To go along with your roast, you need a few delicious sides to compliment and complete your meal. Roasting vegetables really brings out a depth of flavor and naturally occurring sweetness.

Roasted Butternut Squash

2 large Butternut Squash
1 sprig Thyme
2 T Olive Oil
Drizzle of Honey
2 T Salt
1 T Pepper

Peel and seed your squash. Dice it into 1” cubes. Remove the tiny green leaves from the stem of the thyme sprig and chop it finely. Toss the squash with the olive oil, thyme, honey, salt, and pepper and place on a sheet pan. Roast at 400° for 15-20 minutes. Turn the squash every 5 minutes to avoid blackening. Check the squash with a knife to ensure doneness.

Roasted Fennel

4 large bulbs – Fennel
1 sprig -Thyme
1 whole – Lemon
4 cloves – Garlic
2 T – Salt
1 t – Pepper
2 T – Olive Oil

Wash, halve, and core your fennel. Cut each half into fourths. Remove the leaves from the thyme and chop finely. Zest the lemon and smash the garlic cloves. Toss all ingredients together and roast in a 375° oven for 20 minutes.

Haricot Verts with Shallot and Almond

2 T Olive Oil
2 T Salt
1 T Pepper
1 Pound Haricot Vert
1 Large Shallot
2 Cloves Garlic
½ cup Sliced Almonds

Bring a pot of water to a boil, add salt and drop your haricot vert in. Boil until just tender and then drain and set aside to cool. Slice shallot paper thin, and mince the garlic finely. Toast the almonds and set them aside. When ready to eat, sauté the cooked beans in a tablespoon of olive oil with the shallot and garlic. Add salt and pepper and cook through. Top with toasted almonds.

Parsnip Puree

5 large parsnips
6 cloves Garlic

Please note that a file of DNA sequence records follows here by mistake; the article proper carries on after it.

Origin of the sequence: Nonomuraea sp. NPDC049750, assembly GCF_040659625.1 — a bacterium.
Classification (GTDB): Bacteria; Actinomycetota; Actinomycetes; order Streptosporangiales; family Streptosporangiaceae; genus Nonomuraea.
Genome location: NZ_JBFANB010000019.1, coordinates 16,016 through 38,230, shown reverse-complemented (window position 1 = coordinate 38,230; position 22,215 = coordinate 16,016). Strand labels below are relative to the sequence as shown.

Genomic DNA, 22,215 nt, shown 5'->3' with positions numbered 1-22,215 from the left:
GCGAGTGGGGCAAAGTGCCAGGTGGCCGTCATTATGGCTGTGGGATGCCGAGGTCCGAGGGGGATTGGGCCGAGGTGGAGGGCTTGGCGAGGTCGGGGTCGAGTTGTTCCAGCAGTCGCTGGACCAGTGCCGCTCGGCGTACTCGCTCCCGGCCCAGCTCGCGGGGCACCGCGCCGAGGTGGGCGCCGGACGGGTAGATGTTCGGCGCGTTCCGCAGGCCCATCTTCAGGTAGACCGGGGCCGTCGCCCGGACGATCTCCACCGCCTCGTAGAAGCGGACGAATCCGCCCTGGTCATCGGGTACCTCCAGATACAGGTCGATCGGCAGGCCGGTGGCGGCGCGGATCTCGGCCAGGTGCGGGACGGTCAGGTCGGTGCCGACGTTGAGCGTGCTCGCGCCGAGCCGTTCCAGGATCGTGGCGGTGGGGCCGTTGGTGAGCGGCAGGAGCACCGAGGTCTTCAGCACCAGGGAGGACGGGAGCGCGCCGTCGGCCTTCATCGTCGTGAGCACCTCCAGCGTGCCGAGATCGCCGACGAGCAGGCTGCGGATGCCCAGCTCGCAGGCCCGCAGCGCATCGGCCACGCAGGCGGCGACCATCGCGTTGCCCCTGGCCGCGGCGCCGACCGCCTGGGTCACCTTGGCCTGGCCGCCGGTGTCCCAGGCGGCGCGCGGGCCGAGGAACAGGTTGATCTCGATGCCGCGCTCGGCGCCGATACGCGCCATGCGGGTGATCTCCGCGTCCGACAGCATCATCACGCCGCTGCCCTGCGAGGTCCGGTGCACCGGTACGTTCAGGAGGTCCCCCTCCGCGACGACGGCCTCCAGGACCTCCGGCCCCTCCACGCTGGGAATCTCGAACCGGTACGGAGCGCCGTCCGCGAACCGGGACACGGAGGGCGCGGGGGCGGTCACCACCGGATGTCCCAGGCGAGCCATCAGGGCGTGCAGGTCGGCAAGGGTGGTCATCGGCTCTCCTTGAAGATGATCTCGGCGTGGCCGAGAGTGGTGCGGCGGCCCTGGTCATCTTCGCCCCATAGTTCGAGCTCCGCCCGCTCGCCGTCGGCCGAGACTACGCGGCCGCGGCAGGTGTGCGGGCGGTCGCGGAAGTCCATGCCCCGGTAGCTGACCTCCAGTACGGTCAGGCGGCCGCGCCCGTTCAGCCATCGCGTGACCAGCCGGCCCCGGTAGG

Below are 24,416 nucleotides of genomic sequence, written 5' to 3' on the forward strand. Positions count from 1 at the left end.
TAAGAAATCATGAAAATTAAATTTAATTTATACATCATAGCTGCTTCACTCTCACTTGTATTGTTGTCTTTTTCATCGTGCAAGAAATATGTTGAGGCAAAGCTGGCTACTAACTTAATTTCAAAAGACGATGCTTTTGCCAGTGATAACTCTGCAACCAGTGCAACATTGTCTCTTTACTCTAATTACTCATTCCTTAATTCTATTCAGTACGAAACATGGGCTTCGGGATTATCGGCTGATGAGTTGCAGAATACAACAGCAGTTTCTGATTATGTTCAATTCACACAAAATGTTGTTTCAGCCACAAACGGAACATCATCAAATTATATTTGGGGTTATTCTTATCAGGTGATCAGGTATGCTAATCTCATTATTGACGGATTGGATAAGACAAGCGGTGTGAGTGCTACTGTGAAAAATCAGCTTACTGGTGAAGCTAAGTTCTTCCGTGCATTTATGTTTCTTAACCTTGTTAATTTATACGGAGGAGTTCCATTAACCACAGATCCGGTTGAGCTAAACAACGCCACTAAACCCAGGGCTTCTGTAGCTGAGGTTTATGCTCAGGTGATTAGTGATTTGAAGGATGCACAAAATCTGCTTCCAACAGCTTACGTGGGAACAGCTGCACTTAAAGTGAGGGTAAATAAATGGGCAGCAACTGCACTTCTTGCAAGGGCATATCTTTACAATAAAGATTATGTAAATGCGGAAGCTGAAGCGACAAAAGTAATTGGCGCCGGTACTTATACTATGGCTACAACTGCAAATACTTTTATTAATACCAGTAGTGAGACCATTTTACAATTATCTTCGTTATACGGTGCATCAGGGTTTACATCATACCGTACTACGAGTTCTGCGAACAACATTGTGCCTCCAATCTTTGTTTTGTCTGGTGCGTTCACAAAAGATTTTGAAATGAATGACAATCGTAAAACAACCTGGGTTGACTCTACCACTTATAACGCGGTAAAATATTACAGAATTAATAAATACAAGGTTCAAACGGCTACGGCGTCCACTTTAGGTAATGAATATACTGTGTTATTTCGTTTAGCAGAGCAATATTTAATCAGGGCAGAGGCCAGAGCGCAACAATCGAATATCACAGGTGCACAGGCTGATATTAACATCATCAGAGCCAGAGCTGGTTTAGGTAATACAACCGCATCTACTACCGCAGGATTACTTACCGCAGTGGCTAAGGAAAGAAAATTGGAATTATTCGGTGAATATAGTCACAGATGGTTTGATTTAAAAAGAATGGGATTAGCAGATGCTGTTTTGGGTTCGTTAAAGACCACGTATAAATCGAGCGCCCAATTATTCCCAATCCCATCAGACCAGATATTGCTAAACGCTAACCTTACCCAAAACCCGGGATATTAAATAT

1 liter Chicken Stock
1 sprigs Thyme
1 Shallot

Peel parsnips and cut into large chunks of equal size. Smash garlic cloves and roughly cut the shallot. Remove the leaves from the thyme and put all ingredients into a pot. Bring the pot to a boil and then turn down to a simmer. Cook until fork tender, or about 15-20 minutes depending on the size. Once cooked, strain the parsnips but keep the liquid. Blend the parsnips and add the liquid slowly until you have a nice smooth mass, with a texture similar to mashed potatoes. Although it’s more work to blend them this way, you want to do this to make sure that that texture is correct and not too watery.

Naval Orange Marmalade

2 oranges
3 cups water
2 cups sugar

Cut the ends off of you oranges and then halve them. Slice the oranges as thin as you can. Put your oranges, sugar, and water in a pot and bring to a boil. Turn down to a simmer and cook for 40 minutes, stirring frequently so that it doesn’t scorch.  Once it has thickened and the fruit is completely softened, pull it off of the heat and cool.

Wine Pairing:

For this meal I would serve a light red wine that would compliment the pork and not compete with it. A pairing that would be great would be a Beaujolais Noveau!

This wine is made from the Gamay varietal of grapes and is very light and easy drinking. It is also special to have it with this meal because it is only released the third Thursday of November every year and needs to be consumed soon after because it doesn’t have the ability to age. On another note, it should be served slightly chilled to enhance its fruity flavors.